About the resource: This documentary tells the stories of three Stolen Generation survivors and documents the intergenerational trauma of the Stolen Generation policy. 

Why you should watch it: The Stolen Generation policy ran from 1910 – 1970 and saw Aboriginal and Torres Strait Islander children forcedly removed from their families in a policy of assimilation. The intergenerational trauma of this policy persists and contributes to the loss of vital cultural knowledge and the educational and income gaps prevalent in Australia today. This documentary will help you understand the history of the Stolen Generation policy and its many ongoing effects. 

You can find where to watch it here

Documentary: Connection to Country

About the resource: This beautifully shot documentary explores the unique relationship that exists between Indigenous peoples and their land. 

Why you should watch: First-Nations People have a unique connection to their land which transcends the physical – they call this their connection to country. Non-Indigenous people may find the concept of country difficult to grasp, because their land-management systems are vastly different to those of First Nations peoples. This documentary will help you understand the deep care First Nation peoples have for country and their battle to get their unique cultural heritage recognised and conserved.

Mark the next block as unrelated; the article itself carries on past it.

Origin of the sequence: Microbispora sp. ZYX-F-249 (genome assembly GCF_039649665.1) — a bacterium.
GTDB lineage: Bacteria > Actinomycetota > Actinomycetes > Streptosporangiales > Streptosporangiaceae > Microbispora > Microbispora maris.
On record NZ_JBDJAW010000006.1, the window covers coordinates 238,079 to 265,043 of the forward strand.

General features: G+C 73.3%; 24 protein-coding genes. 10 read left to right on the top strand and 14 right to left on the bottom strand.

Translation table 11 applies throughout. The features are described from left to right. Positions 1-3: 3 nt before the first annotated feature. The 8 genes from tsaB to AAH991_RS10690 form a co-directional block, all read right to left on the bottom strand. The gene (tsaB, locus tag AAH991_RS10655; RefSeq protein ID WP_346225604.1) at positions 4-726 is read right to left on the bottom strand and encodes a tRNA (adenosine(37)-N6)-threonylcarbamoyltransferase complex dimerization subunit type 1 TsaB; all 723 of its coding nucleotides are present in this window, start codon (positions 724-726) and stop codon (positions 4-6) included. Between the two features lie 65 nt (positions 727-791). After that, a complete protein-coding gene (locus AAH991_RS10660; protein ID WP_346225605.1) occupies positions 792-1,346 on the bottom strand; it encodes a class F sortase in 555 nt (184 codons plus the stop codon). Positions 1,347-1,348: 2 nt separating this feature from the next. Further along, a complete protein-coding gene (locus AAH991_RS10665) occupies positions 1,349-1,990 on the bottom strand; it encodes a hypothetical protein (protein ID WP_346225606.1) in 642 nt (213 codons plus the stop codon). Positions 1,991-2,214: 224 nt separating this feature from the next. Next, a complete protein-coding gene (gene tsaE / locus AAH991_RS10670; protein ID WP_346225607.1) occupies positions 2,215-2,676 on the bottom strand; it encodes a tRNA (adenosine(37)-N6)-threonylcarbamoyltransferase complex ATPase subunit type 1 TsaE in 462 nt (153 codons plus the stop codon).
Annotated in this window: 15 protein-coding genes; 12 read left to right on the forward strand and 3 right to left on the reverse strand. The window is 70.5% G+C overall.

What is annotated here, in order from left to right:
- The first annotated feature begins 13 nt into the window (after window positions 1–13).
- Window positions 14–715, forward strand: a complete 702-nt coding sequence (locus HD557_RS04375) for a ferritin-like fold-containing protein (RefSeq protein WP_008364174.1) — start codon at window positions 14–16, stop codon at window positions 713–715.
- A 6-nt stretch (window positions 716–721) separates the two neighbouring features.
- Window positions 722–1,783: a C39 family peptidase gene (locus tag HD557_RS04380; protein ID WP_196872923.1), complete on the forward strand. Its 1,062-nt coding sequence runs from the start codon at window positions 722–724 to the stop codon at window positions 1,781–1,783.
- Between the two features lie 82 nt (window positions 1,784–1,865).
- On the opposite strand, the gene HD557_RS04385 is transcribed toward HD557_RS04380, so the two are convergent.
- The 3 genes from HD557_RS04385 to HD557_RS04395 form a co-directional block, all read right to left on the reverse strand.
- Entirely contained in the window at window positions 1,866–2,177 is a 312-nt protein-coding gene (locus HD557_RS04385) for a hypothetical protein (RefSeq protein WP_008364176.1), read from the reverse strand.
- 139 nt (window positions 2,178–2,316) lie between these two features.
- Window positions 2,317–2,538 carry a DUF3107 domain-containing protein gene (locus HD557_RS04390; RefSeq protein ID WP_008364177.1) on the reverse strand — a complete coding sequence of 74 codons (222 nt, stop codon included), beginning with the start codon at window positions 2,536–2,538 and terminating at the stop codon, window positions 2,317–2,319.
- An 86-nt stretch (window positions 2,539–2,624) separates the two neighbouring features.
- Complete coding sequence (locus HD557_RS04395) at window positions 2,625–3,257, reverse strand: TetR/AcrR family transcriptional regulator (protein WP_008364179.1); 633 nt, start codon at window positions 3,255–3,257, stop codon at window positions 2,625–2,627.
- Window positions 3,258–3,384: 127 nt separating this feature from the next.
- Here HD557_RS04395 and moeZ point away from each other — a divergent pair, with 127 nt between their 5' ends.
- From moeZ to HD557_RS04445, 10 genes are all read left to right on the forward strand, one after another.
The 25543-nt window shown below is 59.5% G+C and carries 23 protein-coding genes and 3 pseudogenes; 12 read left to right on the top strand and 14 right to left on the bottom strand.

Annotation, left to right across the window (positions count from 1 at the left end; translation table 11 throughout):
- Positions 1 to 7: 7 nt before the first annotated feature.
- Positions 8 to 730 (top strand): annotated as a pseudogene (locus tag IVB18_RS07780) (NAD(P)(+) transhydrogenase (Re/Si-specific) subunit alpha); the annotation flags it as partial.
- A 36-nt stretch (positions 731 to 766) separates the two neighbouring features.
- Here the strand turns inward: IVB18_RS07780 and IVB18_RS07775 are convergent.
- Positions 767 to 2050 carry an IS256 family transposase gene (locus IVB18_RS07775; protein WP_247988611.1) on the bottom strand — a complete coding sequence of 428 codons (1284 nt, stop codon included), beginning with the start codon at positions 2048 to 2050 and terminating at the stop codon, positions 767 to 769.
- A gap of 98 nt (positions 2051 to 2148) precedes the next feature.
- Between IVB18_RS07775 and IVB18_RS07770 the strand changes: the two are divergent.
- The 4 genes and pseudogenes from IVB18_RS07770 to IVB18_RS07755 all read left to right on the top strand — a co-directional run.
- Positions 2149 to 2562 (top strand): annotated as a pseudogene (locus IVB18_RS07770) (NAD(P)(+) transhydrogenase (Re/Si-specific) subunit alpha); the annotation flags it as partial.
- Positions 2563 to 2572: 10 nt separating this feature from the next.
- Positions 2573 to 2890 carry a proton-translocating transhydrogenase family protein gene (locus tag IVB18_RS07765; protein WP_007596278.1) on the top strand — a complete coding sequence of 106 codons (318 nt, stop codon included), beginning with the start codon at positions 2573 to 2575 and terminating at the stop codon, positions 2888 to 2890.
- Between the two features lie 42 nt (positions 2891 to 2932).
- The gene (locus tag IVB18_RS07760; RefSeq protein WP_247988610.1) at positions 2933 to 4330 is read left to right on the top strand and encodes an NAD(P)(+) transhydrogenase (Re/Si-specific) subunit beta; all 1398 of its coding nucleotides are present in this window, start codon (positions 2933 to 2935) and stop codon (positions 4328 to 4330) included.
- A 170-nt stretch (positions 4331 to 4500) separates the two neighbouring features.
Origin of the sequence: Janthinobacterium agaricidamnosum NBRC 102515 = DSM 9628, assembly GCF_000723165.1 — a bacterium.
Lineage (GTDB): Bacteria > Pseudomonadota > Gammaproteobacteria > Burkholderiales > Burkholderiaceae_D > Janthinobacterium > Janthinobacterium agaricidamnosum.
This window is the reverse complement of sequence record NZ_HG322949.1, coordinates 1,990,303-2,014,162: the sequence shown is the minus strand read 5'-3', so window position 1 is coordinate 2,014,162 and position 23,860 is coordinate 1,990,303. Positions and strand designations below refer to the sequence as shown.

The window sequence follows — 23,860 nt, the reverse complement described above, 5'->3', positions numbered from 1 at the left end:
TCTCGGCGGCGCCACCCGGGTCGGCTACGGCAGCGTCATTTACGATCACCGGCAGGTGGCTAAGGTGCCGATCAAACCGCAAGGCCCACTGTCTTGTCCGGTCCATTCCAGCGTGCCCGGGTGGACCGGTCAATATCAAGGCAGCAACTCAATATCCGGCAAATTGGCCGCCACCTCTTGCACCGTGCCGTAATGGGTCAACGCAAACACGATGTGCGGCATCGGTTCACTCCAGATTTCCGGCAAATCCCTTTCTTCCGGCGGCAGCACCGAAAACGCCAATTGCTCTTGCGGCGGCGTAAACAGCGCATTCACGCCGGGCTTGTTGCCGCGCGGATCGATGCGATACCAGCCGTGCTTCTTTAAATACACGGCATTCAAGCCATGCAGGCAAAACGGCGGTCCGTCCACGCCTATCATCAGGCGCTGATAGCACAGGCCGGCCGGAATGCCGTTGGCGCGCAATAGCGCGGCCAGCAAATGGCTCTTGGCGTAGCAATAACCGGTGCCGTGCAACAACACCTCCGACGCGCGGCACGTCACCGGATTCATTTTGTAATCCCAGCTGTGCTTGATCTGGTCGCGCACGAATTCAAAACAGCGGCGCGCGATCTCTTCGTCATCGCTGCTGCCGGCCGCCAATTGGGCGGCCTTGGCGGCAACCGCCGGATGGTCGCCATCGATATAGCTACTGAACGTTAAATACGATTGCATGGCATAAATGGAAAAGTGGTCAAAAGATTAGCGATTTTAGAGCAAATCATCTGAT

You can find more on it here.

Podcast: Awaye

About the resource: Presented by Daniel Browning, a Bundjalung and Kullilli man, Awaye tells stories about Aboriginal arts and culture from across the country. 

Why you should listen to it: This podcast is not only interesting and engaging but also a great way to stay informed on Aboriginal news and issues. As part of the podcast, the Word Up segment introduces three words from the many Indigenous Australian languages and explains their significance. It also spreads awareness on the work and projects of Indigenous broadcasters from around the world.

You can find broadcasting times and where to listen here.

Educating ourselves on the history and culture of First Nations people is a crucial part of reconciliation. We hope these resources help you with your self-education process and empower you to become a better ally to First Nation peoples. Also, don’t forget to check out the Reconciliation Week website for more info on how you can show your support.

For more resources, head to reconciliation.org.au.